Written by Laura Leavitt and published on https://www.homelight.com/.
It’s predicted that after a fairly calm real estate market in 2016, there could be some changes in 2017. With that being said, you want the value of your home to continue to rise. While many homeowners will turn to renovations and major projects as investments this year, you could do something a bit different and still see a boost to your property’s value.
Your next home improvement project may be as simple as planting a tree in your yard. Consider that a tree somewhere close to the eight to 10-foot range will cost between $100-$200 depending on the species. So, what does a fully matured tree realistically add to your home’s value? According to the Council of Tree and Landscape Appraisers, “a mature tree can often have an appraised value from as little as $1,000 to as much as $10,000.”
Find Your Home’s Tree Soulmates and Increase Your Property Value, Too
Do trees increase property value or will they become a hassle to care for? That comes down to the health, vigor, and species of the trees gracing your lawn, which starts with planting trees that are a great match for your climate and soil. Follow this guide to tree selection based on science and not whatever some random clerk at the store is selling you. Then, keep reading for tips on how to care for your trees and market them to buyers when the time comes to sell your home.
Calculating tree value for your property
Trees — so long as they are happy and healthy — are worth something of monetary value. A summary of tree studies featured in Arborist News — “City Trees and Property Values” — by social-scientist Kathleen Wolf found that, “homes with trees are generally preferred to comparable homes without trees, with the trend across studies being a price increase of about 7%.”
HomeLight’s 2019 research on the value of curb appeal backs this up, too: 75% of top real estate agents agree that well-landscaped homes are worth anywhere from 1% to 10% more than homes without landscaping.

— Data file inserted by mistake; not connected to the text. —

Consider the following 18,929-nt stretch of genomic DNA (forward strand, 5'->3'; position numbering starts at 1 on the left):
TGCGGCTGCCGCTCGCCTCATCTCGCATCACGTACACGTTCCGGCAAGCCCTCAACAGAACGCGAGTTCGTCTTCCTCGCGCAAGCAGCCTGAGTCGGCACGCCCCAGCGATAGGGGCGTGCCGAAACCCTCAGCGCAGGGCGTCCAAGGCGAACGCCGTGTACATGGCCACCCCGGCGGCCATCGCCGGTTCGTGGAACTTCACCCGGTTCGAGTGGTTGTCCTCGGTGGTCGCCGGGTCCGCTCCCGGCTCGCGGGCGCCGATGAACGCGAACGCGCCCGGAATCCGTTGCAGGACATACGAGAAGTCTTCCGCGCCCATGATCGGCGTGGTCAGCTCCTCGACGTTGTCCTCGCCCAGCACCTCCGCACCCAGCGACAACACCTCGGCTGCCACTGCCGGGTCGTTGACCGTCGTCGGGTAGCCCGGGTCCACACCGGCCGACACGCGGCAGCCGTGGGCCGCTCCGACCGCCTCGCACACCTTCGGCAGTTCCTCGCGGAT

However, the value of any given tree in your yard depends on a lot of variables. The Council of Tree & Landscape Appraisers has a formula for valuing trees, based on factors like the landscape merit of the tree species, the location of the tree (whether it’s historically preserved, on a golf course, or based on a residential property), as well as the tree’s overall condition.
According to the Council, “Wounds, decay, storm damage, insect or disease damage, and poor form” all dock value in a tree appraisal. A dying or diseased tree can also pose a safety risk to the surrounding property by way of brittle branches hanging by a thread.
Find your USDA Plant Hardiness Zone as a starting point
Based on the information above, this much is clear: A dying or infected tree is of no value. In fact, it’s going to cost you money to treat or remove it. So don’t plant trees that aren’t meant to thrive in your area.
How can you do that? Well, the Plant Hardiness Zone Map developed by the U.S. Department of Agriculture (USDA) helps you identify which types of plants will survive in your “Average Annual Extreme Minimum Temperature” — in other words — just how dang cold it gets where you live. This is super useful as you pick trees to plant.
For example, a Windmill Palm is a tropical plant that will thrive in Zones 8-11, making it appropriate only as far north as South Carolina except in some zones of California. The Autumn Blaze Maple, on the other hand, will do best north of those areas in Zones 3-8. To find your zone, input your ZIP code at the top of USDA’s map tool.
Test your soil chemistry: Is it alkaline or acidic?
Hardiness zones don’t paint a complete picture, however. Jeff Edgar, President and Owner of Silver Creek Nurseries in Manitowoc, Wisconsin, says choosing trees involves other considerations, like soil pH.
“I’d like to say that the USDA Hardiness Zones can be a little misleading,” says Edgar. “Besides the hardiness zones, little to no attention is paid to soil chemistry. For example, in my area of Wisconsin, our soils are generally very alkaline. Even if a tree would be cold-hardy, it may not survive in our soils.”
Knowing whether your soil is more alkaline or acidic is important in urban areas as well, where alkaline materials, like lime-based gravels, can make it hard for alkaline-intolerant trees to survive. In Edgar’s area, Honey Locusts and Maples are good alkaline-tolerant tree options, for example.
You can test the pH of your soil without buying a kit. According to guidance from The Spruce, a site that advises more than 30 million readers each month on top home improvement projects, all you need is a soil sample, white vinegar, baking soda, water, and two disposable cups to conduct an acidity-alkalinity experiment. Just follow these simple steps:
- Alkaline test: Scoop a soil sample into one cup, add 1/2 a cup of vinegar and watch to see if the soil fizzes. If it does, that’s evidence that the soil is alkaline.
- Acidity test: Put some fresh soil into a different cup. Add 1/2 a cup of water, mix it around, followed by 1/2 a cup of baking soda. Fizzling in this case indicates acidity.